Rocket Internet can’t sit still, continuing to diversify their investments in different sectors across the Arab world. Their latest move? Investing US $10 million in Brazil-based taxi booking startup EasyTaxi.
Earlier this year, clone factory Rocket started tackling the food-delivery industry with the launch of Hello Food in Morocco and Saudi Arabia. Now, the global parent company who brought Amazon-clone Jumia to Morocco is going after the taxi industry.
Just today, Rocket Internet announced that EasyTaxi is expanding into Africa, Asia and the Middle East, starting with a launch in Nigeria.
Easy Taxi itself is an app that, well, simply makes it easier for its users to order a taxi. Users enter their pickup point on the iOS or Android app and wait for a confirmation of their booking, which includes a photo of the car and its model and license plate number. Users can follow the vehicle’s location in real-time as it approaches via GPS. Easy Taxi guarantees a safe and smooth ride, with strict driver compliance standards.
Putting their hat in the Arab ring
The company, which previously received US $15 million from Rocket’s Latin America Internet Holding for its global expansion last month, just received an extra US $10 million from Rocket’s African Internet Holding to continue expanding. It's a big investment, but EasyTaxi will likely need it; the Middle East and Africa is filled with disgruntled taxi riders and often much more informal taxi reservations.
Already the Arab world, especially in Egypt, has several taxi-focused startups that let users book, rate, and calculate fares for a taxi. Cairo-based 2ogra has been around for almost a year now, offering a mobile app that enables users to calculate accurate fares based on government standards, review drivers and book a ride. ElOgra too, among others, is simply allowing users to rate and share their experiences with the community.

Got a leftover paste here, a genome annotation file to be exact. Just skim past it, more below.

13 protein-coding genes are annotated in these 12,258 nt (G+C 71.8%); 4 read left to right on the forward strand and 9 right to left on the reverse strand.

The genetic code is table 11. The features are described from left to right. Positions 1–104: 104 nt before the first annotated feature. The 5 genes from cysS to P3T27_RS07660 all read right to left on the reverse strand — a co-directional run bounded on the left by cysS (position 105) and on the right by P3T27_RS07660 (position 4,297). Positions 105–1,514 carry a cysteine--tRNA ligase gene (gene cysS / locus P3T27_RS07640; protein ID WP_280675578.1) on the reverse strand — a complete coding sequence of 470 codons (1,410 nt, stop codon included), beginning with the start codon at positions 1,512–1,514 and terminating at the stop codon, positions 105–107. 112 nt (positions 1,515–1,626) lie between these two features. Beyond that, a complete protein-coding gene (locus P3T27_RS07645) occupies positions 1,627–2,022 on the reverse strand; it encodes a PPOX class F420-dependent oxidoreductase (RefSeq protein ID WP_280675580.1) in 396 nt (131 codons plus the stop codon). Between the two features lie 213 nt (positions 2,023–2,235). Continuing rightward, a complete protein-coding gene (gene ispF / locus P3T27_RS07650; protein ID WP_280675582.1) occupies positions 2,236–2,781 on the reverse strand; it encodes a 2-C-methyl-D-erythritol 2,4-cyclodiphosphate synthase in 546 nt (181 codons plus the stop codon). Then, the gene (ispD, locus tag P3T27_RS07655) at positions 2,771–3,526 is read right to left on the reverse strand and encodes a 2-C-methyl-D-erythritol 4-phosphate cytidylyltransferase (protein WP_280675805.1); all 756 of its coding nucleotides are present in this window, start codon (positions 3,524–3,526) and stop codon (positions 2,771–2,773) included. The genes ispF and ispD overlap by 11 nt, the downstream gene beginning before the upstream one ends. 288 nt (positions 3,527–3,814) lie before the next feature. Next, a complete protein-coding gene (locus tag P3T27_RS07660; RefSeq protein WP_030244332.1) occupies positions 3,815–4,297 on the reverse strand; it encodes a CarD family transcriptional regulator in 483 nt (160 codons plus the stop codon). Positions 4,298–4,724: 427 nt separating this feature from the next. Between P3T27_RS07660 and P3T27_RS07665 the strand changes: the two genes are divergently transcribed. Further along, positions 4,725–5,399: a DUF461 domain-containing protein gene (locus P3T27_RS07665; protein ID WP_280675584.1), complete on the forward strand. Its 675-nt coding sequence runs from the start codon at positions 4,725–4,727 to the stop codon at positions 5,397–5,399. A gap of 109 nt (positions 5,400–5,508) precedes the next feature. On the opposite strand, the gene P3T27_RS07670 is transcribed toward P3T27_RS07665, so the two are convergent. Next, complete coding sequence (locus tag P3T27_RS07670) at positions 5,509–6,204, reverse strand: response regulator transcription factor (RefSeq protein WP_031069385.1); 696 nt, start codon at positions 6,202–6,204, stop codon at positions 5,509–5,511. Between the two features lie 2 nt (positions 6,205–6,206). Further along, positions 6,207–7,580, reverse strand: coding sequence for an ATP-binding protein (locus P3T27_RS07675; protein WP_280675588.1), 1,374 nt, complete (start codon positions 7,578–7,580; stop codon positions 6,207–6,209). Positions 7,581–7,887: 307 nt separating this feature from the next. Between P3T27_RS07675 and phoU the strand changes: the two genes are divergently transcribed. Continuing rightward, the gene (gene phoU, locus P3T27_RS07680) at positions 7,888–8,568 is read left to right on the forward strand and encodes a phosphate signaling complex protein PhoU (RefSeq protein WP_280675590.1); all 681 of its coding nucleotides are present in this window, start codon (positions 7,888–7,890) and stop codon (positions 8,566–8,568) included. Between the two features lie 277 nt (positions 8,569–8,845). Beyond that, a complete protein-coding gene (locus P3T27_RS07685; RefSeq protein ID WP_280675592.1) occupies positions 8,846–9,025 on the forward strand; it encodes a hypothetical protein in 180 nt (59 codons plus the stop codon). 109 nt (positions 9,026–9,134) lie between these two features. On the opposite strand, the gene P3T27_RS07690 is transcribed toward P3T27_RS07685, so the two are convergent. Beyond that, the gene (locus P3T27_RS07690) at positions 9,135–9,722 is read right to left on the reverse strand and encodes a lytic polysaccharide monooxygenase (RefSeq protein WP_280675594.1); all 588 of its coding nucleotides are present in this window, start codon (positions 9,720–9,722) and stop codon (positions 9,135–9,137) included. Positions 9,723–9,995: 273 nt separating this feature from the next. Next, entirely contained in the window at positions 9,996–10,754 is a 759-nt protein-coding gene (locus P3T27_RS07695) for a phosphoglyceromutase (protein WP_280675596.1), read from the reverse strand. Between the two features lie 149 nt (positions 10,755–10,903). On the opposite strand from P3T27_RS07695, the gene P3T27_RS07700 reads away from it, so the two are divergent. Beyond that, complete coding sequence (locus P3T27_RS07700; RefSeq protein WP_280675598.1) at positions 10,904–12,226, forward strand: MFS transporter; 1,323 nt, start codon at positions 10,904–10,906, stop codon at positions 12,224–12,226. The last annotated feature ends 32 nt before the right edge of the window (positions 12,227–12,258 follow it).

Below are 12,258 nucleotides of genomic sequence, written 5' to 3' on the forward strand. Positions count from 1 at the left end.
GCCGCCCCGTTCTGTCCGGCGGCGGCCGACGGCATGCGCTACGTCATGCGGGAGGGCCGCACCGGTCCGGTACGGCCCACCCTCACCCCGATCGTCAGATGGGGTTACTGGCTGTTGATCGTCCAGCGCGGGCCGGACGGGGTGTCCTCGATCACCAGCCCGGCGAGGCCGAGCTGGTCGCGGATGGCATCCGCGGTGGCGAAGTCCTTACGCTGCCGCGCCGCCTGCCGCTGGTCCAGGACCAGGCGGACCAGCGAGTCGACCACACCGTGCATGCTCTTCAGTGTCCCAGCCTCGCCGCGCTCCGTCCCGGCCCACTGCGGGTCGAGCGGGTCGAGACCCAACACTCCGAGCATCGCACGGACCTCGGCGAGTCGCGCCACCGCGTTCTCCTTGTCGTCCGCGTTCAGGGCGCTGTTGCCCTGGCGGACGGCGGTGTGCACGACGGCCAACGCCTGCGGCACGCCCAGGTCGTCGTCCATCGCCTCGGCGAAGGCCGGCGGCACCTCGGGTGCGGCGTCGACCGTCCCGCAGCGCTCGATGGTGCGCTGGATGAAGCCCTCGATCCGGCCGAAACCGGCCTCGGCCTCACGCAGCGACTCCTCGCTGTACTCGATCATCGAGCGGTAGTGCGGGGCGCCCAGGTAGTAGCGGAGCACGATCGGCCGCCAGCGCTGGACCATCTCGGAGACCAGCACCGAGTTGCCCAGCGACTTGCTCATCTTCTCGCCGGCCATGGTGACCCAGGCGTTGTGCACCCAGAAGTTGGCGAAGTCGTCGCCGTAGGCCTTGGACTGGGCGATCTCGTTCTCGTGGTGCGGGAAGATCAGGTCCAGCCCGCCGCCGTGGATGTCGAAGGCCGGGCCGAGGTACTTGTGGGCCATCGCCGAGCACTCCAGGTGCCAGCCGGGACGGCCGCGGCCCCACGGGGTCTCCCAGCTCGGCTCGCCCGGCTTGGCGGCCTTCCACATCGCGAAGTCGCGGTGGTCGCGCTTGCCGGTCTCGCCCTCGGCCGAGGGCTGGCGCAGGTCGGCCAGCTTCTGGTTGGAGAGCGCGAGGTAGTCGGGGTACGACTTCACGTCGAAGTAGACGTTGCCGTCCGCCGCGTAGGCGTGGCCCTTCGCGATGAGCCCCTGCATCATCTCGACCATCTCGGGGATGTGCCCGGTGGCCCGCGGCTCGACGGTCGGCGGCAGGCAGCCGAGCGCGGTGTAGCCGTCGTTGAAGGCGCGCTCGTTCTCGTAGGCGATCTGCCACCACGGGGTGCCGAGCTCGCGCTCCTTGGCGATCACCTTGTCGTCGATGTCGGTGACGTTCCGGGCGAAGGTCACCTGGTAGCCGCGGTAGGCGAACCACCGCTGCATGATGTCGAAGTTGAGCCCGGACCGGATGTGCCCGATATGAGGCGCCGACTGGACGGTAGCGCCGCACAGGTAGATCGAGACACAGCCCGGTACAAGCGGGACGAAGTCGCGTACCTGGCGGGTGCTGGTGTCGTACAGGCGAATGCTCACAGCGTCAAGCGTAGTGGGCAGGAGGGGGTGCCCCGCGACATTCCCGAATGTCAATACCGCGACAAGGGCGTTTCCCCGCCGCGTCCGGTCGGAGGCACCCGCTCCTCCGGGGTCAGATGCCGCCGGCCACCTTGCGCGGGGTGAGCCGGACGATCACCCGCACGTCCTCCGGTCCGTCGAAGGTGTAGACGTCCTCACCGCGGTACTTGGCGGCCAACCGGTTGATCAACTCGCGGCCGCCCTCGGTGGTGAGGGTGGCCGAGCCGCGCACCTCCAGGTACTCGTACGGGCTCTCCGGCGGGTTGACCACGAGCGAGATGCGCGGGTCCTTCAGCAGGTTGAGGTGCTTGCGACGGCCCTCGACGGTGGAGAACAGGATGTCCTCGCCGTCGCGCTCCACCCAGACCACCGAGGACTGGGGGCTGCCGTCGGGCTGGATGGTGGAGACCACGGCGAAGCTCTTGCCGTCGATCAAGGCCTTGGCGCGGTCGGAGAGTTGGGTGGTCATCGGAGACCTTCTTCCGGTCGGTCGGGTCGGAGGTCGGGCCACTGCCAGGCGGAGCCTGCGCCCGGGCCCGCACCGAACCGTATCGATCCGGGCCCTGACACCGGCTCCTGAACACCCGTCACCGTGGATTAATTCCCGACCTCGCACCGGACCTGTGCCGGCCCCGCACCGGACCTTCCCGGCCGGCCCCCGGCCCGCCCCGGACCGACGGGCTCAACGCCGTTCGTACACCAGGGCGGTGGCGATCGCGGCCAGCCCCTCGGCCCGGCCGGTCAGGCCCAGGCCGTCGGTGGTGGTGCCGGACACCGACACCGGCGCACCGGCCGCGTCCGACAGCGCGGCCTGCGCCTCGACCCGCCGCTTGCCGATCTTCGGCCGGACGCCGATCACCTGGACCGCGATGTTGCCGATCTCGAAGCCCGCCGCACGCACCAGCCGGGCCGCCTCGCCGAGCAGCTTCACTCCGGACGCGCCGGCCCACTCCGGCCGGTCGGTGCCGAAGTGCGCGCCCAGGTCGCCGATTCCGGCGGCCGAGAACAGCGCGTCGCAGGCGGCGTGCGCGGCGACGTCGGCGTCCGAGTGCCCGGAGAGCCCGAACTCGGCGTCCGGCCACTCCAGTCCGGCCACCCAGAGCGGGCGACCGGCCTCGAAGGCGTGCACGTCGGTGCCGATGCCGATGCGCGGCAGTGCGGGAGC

While these startups are still relatively small, Uber-clone Careem, the 5 month-old Dubai-based private-hire service has started its regional expansion, recently launching in Doha and Riyadh. This service has the same features as EasyTaxi but targets more expensive private limousine booking. Uber itself is also rumored to soon be launching in Dubai, coming in with a trove of both experience and funding poised to crack the Arab market. But, compared to EasyTaxi, they and Careem are focused on a more high-end service.
"We will expand everywhere in Africa," says Sacha Poignonnec, co-CEO of the African Internet Holding, though he wouldn't get into specifics.
So what will the taxi-users of the Arab world prefer? A less expensive taxi-service like EasyTaxi, or a more pricey private-hire? It all depends on where the company decides to expand first; it remains to be seen whether Easy Taxi will first tackle the bustling and packed streets of Cairo, Beirut and Riyadh, or the wide open expat-heavy streets of Dubai and Abu Dhabi.